Reaction Channel contributions to the proton + 208Pb optical potential at 40 MeV

Mackintosh, R. S. and Keely, N. (2022). Reaction Channel contributions to the proton + 208Pb optical potential at 40 MeV. Physical Rerview C, 106(5), article no. 054611.



Background: Reaction channel coupling substantially modifies the real and imaginary nucleon-nucleus interactions for nuclei of Z = 20 or less in ways that cannot be represented as uniform renormalizations of folding model potentials. For such nuclei coupling to inelastic channels also contributes. This raises the question of the effect of these couplings for heavier target nuclei.

Purpose: To establish and characterize the contribution to the proton-nucleus interaction generated by coupling to neutron pickup (outgoing deuteron) channels for 40 MeV protons on the heavy closed shell nucleus 208Pb. To identify and evaluate the consequent dynamical non-locality.

Methods: Coupled reaction channel (CRC) calculations provide the elastic channel S-matrix Slj due to the included processes. Inversion of Slj will produce the local potential that would yield, in a single channel calculation, the elastic scattering observables from the CRC calculation. Subtracting the bare potential of the CRC calculations gives a local and l-independent representation of the dynamical polarization potential (DPP). From the DPPs due to various combinations of channel couplings, the influence of dynamically generated nonlocality can be identified.

Results: Coupling to deuteron channels generates a repulsive component for the real potential and an absorptive component for the imaginary term. The radial shapes of both terms were modified in ways that could not be represented by uniform renormalization; the rms radius of the real part was substantially altered. Evidence of the dynamical nonlocality of the DPP due to pickup is provided by the nonadditivity of contributions of different couplings and other effects. For the doubly closed shell 208Pb coupling to low-lying (nongiant) collective states has a very small effect on elastic scattering, making a negligible contribution compared with pickup, and was not included.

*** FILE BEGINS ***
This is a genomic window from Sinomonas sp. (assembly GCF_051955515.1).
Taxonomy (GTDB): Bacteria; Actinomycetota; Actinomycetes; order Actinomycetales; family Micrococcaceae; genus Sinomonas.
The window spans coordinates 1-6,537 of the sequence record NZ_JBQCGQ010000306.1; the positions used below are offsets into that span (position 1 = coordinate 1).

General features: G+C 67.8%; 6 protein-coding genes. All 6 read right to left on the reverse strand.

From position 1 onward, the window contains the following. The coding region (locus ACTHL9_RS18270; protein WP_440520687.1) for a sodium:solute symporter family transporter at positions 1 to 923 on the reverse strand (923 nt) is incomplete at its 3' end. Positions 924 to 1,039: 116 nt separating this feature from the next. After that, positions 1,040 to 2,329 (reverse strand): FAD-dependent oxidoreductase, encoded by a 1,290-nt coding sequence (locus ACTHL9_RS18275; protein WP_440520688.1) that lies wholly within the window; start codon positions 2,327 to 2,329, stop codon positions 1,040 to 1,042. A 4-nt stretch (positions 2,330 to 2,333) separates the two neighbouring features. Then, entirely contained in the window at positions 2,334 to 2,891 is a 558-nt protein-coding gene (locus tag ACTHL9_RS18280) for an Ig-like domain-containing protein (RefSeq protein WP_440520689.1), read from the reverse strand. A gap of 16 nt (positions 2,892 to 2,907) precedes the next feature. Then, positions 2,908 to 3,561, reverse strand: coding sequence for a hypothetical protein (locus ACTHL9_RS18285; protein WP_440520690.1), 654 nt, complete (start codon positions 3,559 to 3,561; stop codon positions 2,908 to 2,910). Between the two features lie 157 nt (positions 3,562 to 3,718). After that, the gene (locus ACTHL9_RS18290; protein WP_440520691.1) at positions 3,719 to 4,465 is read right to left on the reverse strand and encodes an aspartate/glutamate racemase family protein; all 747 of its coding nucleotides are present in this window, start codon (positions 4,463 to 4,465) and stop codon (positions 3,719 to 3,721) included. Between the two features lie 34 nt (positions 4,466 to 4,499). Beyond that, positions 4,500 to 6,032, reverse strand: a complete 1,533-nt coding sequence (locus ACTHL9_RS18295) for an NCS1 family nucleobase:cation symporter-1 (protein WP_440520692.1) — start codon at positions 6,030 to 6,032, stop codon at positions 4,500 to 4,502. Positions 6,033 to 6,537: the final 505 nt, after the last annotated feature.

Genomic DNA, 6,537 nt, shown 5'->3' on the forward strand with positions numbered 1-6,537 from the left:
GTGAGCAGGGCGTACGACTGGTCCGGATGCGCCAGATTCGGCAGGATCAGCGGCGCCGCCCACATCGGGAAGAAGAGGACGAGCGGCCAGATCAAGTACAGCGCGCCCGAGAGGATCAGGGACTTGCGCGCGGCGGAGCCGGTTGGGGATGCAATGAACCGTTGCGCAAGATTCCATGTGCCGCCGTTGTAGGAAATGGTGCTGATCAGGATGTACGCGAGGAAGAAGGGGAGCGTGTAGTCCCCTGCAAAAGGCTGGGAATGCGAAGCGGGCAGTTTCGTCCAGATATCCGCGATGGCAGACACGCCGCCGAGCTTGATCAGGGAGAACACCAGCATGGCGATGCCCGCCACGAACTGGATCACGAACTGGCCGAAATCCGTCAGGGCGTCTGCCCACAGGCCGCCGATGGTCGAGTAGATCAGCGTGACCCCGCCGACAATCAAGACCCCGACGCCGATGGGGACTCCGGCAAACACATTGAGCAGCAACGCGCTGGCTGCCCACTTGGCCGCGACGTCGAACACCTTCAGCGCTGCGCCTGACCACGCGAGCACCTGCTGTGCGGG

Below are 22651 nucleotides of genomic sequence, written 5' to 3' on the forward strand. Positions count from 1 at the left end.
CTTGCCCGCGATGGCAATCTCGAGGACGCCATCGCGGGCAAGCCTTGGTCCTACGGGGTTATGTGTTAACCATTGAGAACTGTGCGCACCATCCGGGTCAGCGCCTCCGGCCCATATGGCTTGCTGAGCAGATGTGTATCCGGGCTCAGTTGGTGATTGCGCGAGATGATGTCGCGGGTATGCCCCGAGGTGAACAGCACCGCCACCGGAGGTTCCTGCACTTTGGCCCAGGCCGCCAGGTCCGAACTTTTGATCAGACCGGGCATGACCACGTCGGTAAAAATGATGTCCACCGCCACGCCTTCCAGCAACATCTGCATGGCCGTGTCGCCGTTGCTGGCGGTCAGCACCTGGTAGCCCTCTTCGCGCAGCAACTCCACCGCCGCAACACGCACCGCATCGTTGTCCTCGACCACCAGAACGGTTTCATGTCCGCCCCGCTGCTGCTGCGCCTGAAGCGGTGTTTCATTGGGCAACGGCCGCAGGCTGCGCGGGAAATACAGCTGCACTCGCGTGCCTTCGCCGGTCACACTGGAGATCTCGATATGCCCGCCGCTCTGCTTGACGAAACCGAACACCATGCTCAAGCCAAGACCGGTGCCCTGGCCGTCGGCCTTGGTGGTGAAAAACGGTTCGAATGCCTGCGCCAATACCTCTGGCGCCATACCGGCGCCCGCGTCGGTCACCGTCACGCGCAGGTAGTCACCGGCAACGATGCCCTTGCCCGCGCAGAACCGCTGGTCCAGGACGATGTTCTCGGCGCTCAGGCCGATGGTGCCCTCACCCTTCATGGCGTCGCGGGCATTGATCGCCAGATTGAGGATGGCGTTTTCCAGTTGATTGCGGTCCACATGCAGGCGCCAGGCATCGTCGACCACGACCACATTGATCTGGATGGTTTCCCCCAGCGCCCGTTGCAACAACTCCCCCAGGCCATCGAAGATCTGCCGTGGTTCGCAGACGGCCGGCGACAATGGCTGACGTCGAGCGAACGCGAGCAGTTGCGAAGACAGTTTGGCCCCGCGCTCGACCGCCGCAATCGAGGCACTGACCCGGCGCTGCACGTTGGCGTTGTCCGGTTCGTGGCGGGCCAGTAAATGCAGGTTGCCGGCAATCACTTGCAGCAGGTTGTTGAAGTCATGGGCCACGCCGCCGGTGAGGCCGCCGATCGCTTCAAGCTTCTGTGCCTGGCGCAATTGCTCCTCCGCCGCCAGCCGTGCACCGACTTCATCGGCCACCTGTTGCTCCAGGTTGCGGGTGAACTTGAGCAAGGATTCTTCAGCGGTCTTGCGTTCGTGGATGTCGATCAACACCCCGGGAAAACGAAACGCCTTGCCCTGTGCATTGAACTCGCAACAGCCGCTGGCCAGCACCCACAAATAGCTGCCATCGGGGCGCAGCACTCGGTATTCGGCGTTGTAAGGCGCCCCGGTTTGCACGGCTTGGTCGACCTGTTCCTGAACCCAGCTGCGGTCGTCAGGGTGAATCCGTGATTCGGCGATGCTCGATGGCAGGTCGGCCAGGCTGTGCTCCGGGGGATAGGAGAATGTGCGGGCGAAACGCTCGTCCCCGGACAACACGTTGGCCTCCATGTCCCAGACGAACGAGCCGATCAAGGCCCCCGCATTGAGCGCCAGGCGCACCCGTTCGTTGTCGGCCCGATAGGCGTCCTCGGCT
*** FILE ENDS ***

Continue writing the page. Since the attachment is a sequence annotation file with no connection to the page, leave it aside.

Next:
Conclusions: The DPPs established here strongly challenge the notion that folding models, in particular local density models, provide a satisfactory description of elastic scattering of protons from heavy nuclei. Coupling to neutron pickup channels induces dynamical nonlocality in the proton optical model potential with implications for direct reactions.

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